Tuesday, 20 May 2014

Story Sixty Nine - Bradford

My apologies but I'm going to break from the usual stories of Steven's time in the Assessment & Treatment Craphole today.

It's been a very depressing day. I've had my own latest battle over the Personal Budget to contend with and feel like telling Hillingdon to stuff their personalisation up their arse. Then came the news that the Winterbourne View Concordat are in more trouble and no nearer publishing its findings. Next up came the latest twist in the McDonald vs Kensington & Chelsea case. You may remember Ms McDonald who had her nightcare funding cut and was told to use incontinence pads during the night (even tough she isn't incontinent). The case has now reached the European Court and is now McDonald vs UK. It's been going on for over four years and the judgement states that she has no night care funding at all now.

And then, I saw this latest A&T Unit story in the Bradford Argos. What can we do? I truly believe that the #107days campaign is the greatest opportunity and most likely route to success in tackling ATUs and getting decent, human services for all our dudes. Better than any Concordats, committees, reviews, etc sodding etc.

In the meantime, read Thomas Rawnsley's story

A desperate mum fears she has lost her fight to stop mental health bosses in Bradford sending her disabled teenage son to live in a specialist unit 125 miles away. Paula Rawnsley has had her appeal against the decision rejected by Bradford District Care Trust, which means her 19-year-old son Thomas, who has Down Syndrome and is autistic, is now due to be transferred from Lynfield Mount Hospital to a specialist unit in Peterborough.

Yesterday, Thomas’s father Paul Bradbury put in an 11th hour bid to keep him in Bradford. But Mrs Rawnsley said it would only “delay things” and feared her son would still be in Peterborough by the end of the week. Mrs Rawnsley, of Wibsey, said the move she had resisted at every turn was the latest in a series of complaints she had about her son’s treatment, including the use of anti-psychotic drugs and him being left naked in the corridors at the hospital’s Highfield assessment and treatment unit, where he has been held under the Mental Health Act since October. She said: “Because his dad has intervened now, hospital managers have to have another meeting, but it’s only going to delay the inevitable – they will still send him away. They say they’ve no other option.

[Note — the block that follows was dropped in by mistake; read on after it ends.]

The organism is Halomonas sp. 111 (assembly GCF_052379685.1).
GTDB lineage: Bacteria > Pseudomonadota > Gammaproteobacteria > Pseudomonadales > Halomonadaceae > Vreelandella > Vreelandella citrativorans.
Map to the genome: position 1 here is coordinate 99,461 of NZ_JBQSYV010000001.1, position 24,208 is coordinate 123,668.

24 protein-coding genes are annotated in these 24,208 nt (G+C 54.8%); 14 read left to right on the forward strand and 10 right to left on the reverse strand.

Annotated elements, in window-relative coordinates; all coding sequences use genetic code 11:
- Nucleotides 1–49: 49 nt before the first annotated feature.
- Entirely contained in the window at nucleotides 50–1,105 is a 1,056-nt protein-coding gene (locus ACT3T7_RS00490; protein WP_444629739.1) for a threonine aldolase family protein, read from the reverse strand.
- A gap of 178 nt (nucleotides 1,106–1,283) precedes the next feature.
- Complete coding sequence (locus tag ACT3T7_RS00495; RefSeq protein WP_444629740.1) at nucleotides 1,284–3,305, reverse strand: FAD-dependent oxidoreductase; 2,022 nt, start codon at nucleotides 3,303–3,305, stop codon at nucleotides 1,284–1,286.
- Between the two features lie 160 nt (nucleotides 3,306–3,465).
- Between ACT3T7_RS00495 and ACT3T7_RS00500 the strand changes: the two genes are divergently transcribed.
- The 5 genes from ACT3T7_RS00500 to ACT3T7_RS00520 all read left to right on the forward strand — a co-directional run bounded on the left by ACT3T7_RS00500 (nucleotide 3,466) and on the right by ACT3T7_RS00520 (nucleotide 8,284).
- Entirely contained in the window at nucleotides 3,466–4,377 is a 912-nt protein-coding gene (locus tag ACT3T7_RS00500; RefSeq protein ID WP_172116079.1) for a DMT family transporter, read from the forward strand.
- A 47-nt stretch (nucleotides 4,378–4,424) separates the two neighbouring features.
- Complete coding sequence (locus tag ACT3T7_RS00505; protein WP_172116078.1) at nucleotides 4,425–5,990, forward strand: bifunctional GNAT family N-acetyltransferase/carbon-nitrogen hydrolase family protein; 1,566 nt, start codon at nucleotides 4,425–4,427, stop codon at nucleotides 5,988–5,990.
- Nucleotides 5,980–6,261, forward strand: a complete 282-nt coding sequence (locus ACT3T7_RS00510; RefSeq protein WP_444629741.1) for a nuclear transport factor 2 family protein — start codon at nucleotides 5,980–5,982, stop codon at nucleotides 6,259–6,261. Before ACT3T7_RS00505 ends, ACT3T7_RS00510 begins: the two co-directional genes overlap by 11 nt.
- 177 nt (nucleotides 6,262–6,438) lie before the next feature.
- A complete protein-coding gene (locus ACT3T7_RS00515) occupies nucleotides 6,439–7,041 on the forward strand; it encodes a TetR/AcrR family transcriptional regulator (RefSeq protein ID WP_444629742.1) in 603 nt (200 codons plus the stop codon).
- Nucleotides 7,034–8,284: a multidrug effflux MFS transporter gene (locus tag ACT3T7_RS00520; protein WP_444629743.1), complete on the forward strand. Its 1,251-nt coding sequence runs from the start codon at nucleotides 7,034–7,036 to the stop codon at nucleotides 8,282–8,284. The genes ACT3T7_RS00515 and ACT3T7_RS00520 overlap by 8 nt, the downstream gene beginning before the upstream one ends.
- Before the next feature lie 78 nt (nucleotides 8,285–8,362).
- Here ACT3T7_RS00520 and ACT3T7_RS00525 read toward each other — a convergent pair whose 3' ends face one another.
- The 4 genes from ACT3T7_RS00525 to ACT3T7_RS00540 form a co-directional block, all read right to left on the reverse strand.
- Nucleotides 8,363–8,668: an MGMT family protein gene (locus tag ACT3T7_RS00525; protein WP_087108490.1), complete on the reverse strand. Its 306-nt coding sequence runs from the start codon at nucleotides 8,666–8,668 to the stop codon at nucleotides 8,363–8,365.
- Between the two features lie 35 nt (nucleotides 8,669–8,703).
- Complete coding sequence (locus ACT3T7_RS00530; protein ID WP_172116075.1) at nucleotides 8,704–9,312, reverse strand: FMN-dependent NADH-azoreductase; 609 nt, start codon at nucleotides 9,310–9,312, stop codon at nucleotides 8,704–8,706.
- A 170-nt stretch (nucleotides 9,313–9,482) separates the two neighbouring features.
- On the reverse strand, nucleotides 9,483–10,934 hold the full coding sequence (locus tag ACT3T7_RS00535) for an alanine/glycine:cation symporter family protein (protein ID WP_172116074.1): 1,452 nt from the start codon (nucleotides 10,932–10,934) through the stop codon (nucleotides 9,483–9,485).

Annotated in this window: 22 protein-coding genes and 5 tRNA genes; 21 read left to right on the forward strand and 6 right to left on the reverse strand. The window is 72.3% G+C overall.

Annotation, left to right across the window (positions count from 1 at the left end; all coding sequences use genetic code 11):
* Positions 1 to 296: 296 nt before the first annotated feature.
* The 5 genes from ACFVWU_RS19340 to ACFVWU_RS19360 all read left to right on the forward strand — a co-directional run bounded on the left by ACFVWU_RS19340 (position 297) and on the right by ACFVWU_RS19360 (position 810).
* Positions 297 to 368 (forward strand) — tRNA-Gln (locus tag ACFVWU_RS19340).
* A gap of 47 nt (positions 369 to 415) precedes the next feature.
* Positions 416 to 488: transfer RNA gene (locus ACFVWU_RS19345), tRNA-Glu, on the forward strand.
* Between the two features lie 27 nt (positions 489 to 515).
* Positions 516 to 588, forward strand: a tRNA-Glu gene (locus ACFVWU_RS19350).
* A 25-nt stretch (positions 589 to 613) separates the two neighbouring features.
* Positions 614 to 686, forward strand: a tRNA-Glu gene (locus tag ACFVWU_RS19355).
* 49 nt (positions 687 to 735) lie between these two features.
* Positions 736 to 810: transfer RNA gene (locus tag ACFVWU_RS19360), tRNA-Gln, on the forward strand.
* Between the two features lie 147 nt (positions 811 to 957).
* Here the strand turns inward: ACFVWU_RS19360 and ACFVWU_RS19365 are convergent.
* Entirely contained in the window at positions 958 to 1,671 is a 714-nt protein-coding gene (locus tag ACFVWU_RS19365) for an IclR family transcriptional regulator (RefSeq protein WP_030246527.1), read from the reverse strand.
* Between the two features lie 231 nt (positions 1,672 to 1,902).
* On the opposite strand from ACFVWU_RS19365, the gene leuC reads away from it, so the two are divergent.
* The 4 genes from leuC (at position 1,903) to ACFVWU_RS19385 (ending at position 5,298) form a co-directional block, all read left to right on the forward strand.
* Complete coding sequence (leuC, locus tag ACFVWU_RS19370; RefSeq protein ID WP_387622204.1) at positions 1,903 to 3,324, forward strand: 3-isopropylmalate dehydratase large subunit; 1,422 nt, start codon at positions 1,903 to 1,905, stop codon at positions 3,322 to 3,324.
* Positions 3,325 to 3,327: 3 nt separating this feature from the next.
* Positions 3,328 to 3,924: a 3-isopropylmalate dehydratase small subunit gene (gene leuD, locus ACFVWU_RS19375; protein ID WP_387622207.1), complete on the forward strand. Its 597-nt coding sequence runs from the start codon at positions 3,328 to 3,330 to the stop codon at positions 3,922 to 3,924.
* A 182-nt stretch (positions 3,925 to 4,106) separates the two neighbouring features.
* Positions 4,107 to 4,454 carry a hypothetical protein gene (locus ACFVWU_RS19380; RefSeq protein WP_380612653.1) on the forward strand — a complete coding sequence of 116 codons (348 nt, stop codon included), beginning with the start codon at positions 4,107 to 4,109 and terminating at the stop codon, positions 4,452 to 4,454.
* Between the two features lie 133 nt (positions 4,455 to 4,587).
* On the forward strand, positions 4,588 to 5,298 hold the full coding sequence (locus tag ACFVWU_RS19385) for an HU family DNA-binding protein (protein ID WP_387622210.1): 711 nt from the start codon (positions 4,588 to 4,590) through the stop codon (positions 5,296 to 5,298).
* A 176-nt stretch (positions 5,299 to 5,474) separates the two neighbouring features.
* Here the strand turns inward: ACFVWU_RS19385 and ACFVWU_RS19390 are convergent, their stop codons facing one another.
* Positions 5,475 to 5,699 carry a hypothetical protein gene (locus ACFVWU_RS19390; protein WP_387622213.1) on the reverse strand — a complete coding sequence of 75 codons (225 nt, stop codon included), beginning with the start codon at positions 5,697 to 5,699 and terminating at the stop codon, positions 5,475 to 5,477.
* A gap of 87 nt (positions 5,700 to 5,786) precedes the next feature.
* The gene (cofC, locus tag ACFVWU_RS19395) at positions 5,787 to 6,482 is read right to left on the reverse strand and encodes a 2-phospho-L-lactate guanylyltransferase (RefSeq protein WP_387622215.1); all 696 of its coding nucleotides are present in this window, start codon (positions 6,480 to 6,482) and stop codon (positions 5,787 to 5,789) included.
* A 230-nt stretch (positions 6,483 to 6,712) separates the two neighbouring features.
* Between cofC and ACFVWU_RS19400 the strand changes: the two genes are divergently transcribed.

“When I visit him he can’t eat, he can’t talk – he just dribbles. “He’s been turned into a junkie; he’s addicted to his anti-psychotic drugs because he’s kept on the maximum dose to make it easier for them to cope. “It breaks my heart. He sits naked in a corridor just wrapped in a quilt. He has no modesty or dignity in there.“He is my beautiful, beautiful little boy. When I ask the unit why he’s left naked like that they tell me it’s what he wants. I ask them lots of questions, I don’t get real answers. I think they see me as a trouble-maker but I’m not, I’m Thomas’s mum. Highfield is not the place for him because they can’t cope, but neither is Peterborough. I don’t drive, I gave up my job to help care for Thomas, I don’t have any money. I can’t go to Peterborough every day – how can I protect him if I can’t see him?” “Thomas needs to stay near us. He loves us deeply..”

Thomas had been living at Norcott House in Liversedge – a unit privately-owned by Leeds-based Woodleigh Care but funded by BDCT – but suffered ill-treatment by a member of staff. In February this year a Norcott House worker was given a suspended sentence by a judge at Leeds Crown Court when he admitted ill treating Thomas between December 2012 and spring last year. Mrs Rawnsley said: “Just after it happened they said they could not deal with Thomas at Norcott; his mistrust of staff was a risk to staff, they said. “He was sectioned and sent to Highfield but they coudn’t do anything for him. The trust then had a plan to find him his own little place through a company called Grey Healthcare. They found a bungalow near me in Wibsey and were going to bring in trained staff to look after him. It was going to be wonderful but then for some reason it was all off and there was nowhere for him to go again. “He went to stay with his dad and I gave up my full-time job to go and care for him there every day. His medication was changed and he got worse, he had these seizures where he’d go vacant, get aggressive and just lash out at anything. When he’d come round he’d sob and not believe what destruction he’d done. He was self-harming, banging his head against a wall, begging for help.”

Thomas was sectioned in October last year and has been at Highfield since. Mrs Rawnsley said her requests for him to be seen by a psychiatrist with expertise in Down Syndrome and autism had been ignored. The Telegraph & Argus asked Bradford District Care Trust to respond to all of Mrs Rawnsley complaints. Nicola Lees, its director of nursing, said she could not comment on individual cases due to patient confidentiality but added that on rare occasions its assessment and treatment unit at Highfield might not be the right environment for a person who requires intensive care and treatment. “In situations such as this the trust would always work closely with the family and other health care providers to ensure that an individual’s needs are met in the best way possible,” she said.
“We understand that transition into another care setting can be distressing for all involved and our staff are trained to advise on the support families can access.”

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